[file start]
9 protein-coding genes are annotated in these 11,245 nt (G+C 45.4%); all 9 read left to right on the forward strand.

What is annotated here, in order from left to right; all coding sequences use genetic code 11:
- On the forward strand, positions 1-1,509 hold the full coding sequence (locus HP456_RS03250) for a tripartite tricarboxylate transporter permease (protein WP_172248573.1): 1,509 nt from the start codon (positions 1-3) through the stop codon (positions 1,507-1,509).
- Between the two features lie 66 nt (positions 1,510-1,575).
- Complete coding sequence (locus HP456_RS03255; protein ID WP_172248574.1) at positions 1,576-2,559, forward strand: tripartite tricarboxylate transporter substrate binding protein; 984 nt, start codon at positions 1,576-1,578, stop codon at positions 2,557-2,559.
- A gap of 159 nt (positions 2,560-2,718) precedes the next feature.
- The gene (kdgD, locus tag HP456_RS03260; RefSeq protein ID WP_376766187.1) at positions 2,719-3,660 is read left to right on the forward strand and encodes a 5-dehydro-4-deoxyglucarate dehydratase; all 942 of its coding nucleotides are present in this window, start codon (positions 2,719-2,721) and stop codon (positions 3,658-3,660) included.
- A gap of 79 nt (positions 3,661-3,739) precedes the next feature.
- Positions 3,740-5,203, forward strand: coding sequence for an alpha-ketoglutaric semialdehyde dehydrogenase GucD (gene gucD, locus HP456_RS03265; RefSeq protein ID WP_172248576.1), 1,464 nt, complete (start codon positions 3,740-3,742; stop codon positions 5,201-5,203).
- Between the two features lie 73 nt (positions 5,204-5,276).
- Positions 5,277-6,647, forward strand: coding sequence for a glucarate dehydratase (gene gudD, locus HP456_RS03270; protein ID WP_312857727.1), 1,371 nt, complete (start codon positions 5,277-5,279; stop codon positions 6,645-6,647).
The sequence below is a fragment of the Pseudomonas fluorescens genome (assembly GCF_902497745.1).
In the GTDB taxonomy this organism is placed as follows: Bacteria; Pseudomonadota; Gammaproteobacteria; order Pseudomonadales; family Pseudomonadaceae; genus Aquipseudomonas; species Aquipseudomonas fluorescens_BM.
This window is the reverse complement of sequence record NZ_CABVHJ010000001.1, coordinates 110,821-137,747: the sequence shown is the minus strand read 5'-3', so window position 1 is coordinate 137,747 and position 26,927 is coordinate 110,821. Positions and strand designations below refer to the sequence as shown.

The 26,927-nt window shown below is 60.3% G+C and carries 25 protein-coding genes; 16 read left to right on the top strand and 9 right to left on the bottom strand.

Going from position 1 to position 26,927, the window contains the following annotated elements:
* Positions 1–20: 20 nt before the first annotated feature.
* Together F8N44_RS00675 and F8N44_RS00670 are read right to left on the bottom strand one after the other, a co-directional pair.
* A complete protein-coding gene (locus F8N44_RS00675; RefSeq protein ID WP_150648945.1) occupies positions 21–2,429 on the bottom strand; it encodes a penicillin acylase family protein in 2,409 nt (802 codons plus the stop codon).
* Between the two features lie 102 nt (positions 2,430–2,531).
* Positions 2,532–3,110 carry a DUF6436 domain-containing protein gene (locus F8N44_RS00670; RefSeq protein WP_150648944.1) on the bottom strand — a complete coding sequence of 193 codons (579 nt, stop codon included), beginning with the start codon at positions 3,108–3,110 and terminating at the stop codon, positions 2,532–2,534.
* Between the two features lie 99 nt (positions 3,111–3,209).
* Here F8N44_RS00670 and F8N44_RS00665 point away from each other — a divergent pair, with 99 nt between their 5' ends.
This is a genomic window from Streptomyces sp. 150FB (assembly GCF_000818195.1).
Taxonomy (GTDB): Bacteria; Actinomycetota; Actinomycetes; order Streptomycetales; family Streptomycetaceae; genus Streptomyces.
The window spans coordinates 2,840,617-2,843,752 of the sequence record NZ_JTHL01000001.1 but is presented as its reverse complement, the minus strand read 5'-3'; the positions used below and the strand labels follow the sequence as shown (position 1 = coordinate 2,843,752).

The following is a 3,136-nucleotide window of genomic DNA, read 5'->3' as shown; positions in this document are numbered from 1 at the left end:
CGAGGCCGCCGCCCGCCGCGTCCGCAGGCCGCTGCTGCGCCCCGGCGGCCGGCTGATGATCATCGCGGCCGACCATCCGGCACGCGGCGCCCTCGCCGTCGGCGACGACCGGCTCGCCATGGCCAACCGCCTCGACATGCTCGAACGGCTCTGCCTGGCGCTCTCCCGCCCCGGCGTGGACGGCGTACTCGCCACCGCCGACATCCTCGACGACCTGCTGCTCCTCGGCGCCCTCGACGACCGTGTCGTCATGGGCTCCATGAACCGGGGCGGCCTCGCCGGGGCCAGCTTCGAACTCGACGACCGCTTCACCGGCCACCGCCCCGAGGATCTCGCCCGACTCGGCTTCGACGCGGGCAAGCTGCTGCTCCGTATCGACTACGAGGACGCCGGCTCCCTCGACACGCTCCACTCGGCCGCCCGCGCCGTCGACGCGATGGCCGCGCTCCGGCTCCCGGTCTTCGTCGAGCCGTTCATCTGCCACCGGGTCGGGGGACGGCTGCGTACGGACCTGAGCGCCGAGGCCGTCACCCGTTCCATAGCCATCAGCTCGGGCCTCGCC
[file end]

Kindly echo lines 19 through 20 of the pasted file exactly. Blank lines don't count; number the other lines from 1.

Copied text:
* A complete protein-coding gene (locus F8N44_RS00675; RefSeq protein ID WP_150648945.1) occupies positions 21–2,429 on the bottom strand; it encodes a penicillin acylase family protein in 2,409 nt (802 codons plus the stop codon).
* Between the two features lie 102 nt (positions 2,430–2,531).